There are only a few days to go until Sudan’s first “multi-party” elections in almost a quarter of a century and yet the picture is becoming increasingly unclear and positions are growing further and further apart with the continuation of controversy about when the elections will be held and accusations of fraud and calls for boycotting the elections. The opposition seems divided between full or partial withdrawal [from the elections] whilst the government is becoming increasingly insistent on holding the elections next Sunday regardless of the consequences. There is no glimmer of hope among these positions that indicates that this process will be the beginning of the healing stage, and achieving reconciliation seems necessary if Sudan is to pass the referendum on self-determination in the South to preserve its unity and prevent disintegration.
The problem with the elections is that they have been a maneuver for every party from the beginning. The government wants “electoral legitimacy” with which it will face the next stage after ruling for 21 years with the legitimacy of the tank and a tight grip on security. Nothing suggests that even for a moment it thought about abandoning authority through the elections or otherwise but rather it saw an opportunity to confront a weak and torn opposition. Moreover, the elections were originally part of a peace accord with the SPLM in the context of arrangements to end the war in the South and preparations for the referendum on self-determination.
As for the opposition, it believed that the elections might give it the opportunity to bring down the regime after it failed to do so for various reasons over the course of the past 20 years or more. The opposition waged on its alliance with the SPLM based on the consideration that the Southerners represent an electoral bloc comprising of four million voters who could stop the National Congress’ candidate from winning the first round. But perhaps the SPLM saw that waging on the ruling National Congress Party offers it a better chance to arrange secession through the upcoming referendum in January 2011, and that if it tactically supported al Bashir’s chances in winning the presidency then it will not be able to reject the results of the referendum on self determination especially if the majority of the southerners vote for secession, which is expected. The reality is just as the government is not ready to hand over the reins of power to anyone and sees that there can only be one outcome of the elections i.e. victory, the SPLM also sees only one outcome for the referendum i.e. secession. I do not expect that it will accept any other outcome, otherwise the results will be doubted and there will be the possibility of returning to war.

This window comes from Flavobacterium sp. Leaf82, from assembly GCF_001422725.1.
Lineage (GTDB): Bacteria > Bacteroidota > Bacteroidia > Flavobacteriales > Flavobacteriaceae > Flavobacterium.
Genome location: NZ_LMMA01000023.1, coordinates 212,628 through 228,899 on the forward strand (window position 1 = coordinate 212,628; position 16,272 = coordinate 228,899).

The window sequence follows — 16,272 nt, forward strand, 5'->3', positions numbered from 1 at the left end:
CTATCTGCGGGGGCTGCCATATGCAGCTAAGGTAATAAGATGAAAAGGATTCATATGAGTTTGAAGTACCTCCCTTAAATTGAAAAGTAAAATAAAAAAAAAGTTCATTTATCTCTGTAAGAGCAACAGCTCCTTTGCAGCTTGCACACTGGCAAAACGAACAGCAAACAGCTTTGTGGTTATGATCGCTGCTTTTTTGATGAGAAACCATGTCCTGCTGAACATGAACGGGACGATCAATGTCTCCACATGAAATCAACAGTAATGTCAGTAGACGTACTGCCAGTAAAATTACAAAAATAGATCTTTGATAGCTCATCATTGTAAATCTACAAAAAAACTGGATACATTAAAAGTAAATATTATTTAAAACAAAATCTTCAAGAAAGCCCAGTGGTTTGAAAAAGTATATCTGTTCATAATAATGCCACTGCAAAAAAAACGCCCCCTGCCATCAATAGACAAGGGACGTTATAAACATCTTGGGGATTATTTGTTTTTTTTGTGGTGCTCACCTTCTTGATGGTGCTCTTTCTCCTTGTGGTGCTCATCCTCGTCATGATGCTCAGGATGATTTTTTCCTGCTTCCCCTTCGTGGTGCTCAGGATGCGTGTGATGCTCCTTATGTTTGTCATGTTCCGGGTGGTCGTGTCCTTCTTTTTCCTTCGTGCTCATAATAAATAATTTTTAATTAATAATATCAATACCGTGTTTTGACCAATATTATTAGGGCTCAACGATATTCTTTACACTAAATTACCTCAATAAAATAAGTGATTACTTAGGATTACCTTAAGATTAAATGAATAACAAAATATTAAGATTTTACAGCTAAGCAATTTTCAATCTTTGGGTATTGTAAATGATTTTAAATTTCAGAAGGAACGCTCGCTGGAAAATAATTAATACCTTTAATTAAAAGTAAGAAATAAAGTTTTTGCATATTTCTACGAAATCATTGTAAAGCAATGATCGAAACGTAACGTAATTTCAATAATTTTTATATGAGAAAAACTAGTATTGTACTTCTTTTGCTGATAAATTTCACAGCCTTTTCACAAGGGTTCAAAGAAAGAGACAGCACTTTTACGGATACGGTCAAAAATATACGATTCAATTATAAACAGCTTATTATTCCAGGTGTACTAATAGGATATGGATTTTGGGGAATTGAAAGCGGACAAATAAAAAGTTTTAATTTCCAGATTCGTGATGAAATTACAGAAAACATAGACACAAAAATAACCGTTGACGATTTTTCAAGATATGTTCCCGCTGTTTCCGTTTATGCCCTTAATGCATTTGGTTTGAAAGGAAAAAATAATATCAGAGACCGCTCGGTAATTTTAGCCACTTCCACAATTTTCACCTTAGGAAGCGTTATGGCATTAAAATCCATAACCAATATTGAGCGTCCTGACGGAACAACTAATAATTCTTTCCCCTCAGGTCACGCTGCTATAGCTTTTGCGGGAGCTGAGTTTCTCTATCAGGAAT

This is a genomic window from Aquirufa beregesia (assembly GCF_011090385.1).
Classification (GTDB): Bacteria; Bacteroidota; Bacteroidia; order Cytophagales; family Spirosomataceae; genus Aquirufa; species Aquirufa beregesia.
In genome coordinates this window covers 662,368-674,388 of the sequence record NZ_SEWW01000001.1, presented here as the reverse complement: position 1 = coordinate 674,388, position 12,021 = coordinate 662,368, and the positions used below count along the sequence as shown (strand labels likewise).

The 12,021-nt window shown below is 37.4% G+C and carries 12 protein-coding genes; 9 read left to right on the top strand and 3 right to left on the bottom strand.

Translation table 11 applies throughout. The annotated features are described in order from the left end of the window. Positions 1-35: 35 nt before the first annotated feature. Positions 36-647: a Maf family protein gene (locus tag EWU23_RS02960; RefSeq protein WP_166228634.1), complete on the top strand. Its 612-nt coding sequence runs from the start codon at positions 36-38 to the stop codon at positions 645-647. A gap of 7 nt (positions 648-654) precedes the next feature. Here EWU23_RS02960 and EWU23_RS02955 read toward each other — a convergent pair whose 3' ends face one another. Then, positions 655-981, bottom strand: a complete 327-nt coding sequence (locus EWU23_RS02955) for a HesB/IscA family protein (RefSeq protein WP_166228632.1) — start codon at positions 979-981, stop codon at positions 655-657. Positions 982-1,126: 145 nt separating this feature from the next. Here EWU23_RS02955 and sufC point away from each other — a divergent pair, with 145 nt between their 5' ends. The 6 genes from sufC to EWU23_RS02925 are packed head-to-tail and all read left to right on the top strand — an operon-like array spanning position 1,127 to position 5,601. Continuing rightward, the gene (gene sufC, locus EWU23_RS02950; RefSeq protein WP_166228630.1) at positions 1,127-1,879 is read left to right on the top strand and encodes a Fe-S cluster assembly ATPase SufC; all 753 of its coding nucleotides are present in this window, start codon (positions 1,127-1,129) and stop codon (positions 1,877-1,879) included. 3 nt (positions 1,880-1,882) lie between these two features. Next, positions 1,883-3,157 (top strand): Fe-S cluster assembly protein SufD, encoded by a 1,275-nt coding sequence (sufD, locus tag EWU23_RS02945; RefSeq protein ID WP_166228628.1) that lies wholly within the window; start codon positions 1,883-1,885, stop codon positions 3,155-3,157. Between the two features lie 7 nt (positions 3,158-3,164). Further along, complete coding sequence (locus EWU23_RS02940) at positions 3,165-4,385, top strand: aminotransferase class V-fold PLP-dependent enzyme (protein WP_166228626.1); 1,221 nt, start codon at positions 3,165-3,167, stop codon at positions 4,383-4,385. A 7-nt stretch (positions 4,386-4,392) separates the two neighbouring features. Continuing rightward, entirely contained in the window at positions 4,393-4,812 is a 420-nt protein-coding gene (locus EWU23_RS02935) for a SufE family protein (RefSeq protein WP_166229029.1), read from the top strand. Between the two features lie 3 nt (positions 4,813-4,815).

It is true that the SPLM formed an electoral alliance with the opposition parties in the north over the past few months or weeks but in the end it followed the path it believed would help it achieve its goals and will not sacrifice the referendum on self determination especially as [this is what] Omar al Bashir openly threatened, just as the regime’s messengers secretly informed the SPLM that if it boycotted the elections then the government would not commit to the upcoming referendum in the South. If one looks at the situation from the point of view of the SPLM then perhaps dealing with the National Congress Party in the upcoming stage of the referendum is better than dealing with the opposition parties whose positions are still conflicting and whose ranks are divided. They cannot even decide on boycotting the elections.
The logical analysis of the elections, and the controversy and accusations that surround them, is that they have put Sudan on the path to more fragmentation, and as a result it will push the situation towards what will help the South secede but not survive. Even worse and even more dangerous is that the secession of the South might open the door to other calls for secession in the future. In that case the elections will be a real plague on the country instead of forming a basis for a new stage of agreement.